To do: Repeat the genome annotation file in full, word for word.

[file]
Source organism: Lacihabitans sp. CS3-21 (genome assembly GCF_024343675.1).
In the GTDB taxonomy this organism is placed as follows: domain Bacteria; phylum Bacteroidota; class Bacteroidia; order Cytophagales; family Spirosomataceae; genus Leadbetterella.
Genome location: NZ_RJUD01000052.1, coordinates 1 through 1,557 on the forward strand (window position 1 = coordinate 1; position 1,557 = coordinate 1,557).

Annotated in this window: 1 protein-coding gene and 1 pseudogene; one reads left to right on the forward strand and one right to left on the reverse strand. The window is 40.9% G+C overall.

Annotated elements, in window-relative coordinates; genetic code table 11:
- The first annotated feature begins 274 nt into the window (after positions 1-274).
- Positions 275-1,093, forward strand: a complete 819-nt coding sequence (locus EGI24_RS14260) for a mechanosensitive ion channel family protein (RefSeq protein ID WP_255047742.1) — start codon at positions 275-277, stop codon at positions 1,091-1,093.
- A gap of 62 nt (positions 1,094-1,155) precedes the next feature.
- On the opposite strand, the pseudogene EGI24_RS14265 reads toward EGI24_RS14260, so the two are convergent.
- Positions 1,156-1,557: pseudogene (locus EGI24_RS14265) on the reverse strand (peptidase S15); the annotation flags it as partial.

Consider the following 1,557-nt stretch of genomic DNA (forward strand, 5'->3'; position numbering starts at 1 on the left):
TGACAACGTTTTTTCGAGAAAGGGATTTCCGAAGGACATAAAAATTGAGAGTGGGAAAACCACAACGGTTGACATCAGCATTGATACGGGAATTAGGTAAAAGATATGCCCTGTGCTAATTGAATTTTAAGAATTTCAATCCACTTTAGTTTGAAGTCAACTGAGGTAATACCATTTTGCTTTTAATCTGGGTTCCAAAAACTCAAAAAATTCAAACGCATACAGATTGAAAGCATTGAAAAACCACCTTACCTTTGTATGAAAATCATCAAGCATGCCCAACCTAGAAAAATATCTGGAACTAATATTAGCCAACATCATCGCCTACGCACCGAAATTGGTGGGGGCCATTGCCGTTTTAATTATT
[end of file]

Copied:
Source organism: Lacihabitans sp. CS3-21 (genome assembly GCF_024343675.1).
In the GTDB taxonomy this organism is placed as follows: domain Bacteria; phylum Bacteroidota; class Bacteroidia; order Cytophagales; family Spirosomataceae; genus Leadbetterella.
Genome location: NZ_RJUD01000052.1, coordinates 1 through 1,557 on the forward strand (window position 1 = coordinate 1; position 1,557 = coordinate 1,557).

Annotated in this window: 1 protein-coding gene and 1 pseudogene; one reads left to right on the forward strand and one right to left on the reverse strand. The window is 40.9% G+C overall.

Annotated elements, in window-relative coordinates; genetic code table 11:
- The first annotated feature begins 274 nt into the window (after positions 1-274).
- Positions 275-1,093, forward strand: a complete 819-nt coding sequence (locus EGI24_RS14260) for a mechanosensitive ion channel family protein (RefSeq protein ID WP_255047742.1) — start codon at positions 275-277, stop codon at positions 1,091-1,093.
- A gap of 62 nt (positions 1,094-1,155) precedes the next feature.
- On the opposite strand, the pseudogene EGI24_RS14265 reads toward EGI24_RS14260, so the two are convergent.
- Positions 1,156-1,557: pseudogene (locus EGI24_RS14265) on the reverse strand (peptidase S15); the annotation flags it as partial.

Consider the following 1,557-nt stretch of genomic DNA (forward strand, 5'->3'; position numbering starts at 1 on the left):
TGACAACGTTTTTTCGAGAAAGGGATTTCCGAAGGACATAAAAATTGAGAGTGGGAAAACCACAACGGTTGACATCAGCATTGATACGGGAATTAGGTAAAAGATATGCCCTGTGCTAATTGAATTTTAAGAATTTCAATCCACTTTAGTTTGAAGTCAACTGAGGTAATACCATTTTGCTTTTAATCTGGGTTCCAAAAACTCAAAAAATTCAAACGCATACAGATTGAAAGCATTGAAAAACCACCTTACCTTTGTATGAAAATCATCAAGCATGCCCAACCTAGAAAAATATCTGGAACTAATATTAGCCAACATCATCGCCTACGCACCGAAATTGGTGGGGGCCATTGCCGTTTTAATTATT